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After ESPN “SportsCenter” anchor Jemele Hill tweeted that President Donald Trump was a “white supremacist” and the network admonished her, many conservative critics questioned why she wasn’t punished more severely.
Some pointed to ESPN’s 2016 firing of Curt Schilling – who had shared several controversial, right-leaning memes on social media – as an example of the network’s left-leaning tendencies.
Others pointed to “SportsCenter” anchor Linda Cohn’s comments about ESPN in April as proof of the network’s political hypocrisy.
Cohn had appeared on WABC Radio’s “The Bernie and Sid Show” and said she thought ESPN had lost some of its base by becoming too political:
“You’re right. That is definitely a percentage of it. I don’t know how big a percentage. But if anyone wants to ignore that fact, they’re blind. That’s what I meant about the core group that made ESPN so successful …
“I felt that the old-school viewers were put in a corner and not appreciated with all these other changes.”
On Wednesday, Clay Travis of Outkick the Coverage and Ben Koo of Awful Announcing reported that after the comments, ESPN told Cohn not to come into the office – Koo reported it was a day off, while Travis said it was a suspension.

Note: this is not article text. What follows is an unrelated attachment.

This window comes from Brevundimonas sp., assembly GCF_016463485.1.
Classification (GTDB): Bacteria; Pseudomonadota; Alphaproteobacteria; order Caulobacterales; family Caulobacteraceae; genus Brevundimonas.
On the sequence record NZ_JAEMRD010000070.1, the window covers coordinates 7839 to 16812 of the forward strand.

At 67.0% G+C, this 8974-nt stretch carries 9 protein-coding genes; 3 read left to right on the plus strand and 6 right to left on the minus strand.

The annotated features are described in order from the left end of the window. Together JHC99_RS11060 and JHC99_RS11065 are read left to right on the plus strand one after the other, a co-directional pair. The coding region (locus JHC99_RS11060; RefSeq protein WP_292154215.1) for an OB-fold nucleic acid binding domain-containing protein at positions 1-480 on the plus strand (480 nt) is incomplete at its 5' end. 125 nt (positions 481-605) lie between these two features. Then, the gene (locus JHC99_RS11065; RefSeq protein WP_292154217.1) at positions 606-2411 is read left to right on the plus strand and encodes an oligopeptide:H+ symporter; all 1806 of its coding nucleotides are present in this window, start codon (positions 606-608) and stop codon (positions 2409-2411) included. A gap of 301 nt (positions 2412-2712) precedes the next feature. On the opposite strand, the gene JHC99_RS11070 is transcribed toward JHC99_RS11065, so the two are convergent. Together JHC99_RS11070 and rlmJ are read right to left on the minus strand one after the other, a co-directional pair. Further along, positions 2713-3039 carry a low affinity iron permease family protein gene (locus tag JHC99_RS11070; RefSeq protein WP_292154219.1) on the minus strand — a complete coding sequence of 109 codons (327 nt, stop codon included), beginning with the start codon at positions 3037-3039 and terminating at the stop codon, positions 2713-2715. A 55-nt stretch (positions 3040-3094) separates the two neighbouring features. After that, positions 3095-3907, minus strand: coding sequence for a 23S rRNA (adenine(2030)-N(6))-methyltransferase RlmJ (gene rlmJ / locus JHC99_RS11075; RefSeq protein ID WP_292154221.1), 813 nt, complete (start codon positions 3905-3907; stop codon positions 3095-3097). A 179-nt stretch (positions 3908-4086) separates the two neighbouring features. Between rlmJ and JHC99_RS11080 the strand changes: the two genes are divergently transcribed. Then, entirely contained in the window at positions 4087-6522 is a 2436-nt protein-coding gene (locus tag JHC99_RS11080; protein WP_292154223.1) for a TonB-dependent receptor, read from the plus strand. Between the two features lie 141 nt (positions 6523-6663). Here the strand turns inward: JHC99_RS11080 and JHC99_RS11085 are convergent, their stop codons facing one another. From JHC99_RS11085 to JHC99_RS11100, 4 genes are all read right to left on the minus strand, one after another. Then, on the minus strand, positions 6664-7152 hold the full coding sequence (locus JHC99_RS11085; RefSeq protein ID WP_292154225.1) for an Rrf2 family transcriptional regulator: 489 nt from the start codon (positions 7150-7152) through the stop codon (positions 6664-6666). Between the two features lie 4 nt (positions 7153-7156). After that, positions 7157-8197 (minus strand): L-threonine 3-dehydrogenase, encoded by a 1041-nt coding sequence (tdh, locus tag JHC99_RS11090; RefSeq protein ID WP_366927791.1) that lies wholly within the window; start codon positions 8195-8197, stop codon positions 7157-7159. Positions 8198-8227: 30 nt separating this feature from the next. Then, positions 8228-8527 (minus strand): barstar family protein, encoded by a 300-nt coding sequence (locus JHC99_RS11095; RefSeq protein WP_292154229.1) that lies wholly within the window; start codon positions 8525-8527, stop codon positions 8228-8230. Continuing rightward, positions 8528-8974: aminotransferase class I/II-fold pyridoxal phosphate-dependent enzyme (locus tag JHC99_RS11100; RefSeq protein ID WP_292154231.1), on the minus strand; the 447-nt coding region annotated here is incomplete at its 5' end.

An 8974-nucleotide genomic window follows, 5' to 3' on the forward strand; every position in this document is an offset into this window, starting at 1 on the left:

A source familiar with the matter confirmed to Business Insider that Cohn did meet with ESPN’s president, John Skipper, after the comments. The person said Skipper told Cohn to take a day off, though it was not an official suspension.
When news of Cohn’s punishment emerged this week, many critics felt it was proof that ESPN leaned left. They argued that Hill was merely slapped on the wrist while Cohn was “suspended” and Schilling was fired.
The incidents aren’t apples-to-apples comparisons, but the same source said Cohn’s punishment had less to do with politics than public appearance, as ESPN wants employees not involved in the day-to-day business side of things to avoid publicly speculating on its business decisions. When someone like Cohn puts it out there, the source said, people listen.
Hill, on the other hand, expressed an opinion that ESPN did not want to reflect the network.
Cohn did not respond to a request for comment.
As Business Insider’s sports editor, Cork Gaines, wrote on Wednesday, the key difference between Hill’s and Schilling’s punishments was that Schilling had been made aware of what types of content crossed the line and repeatedly crossed it.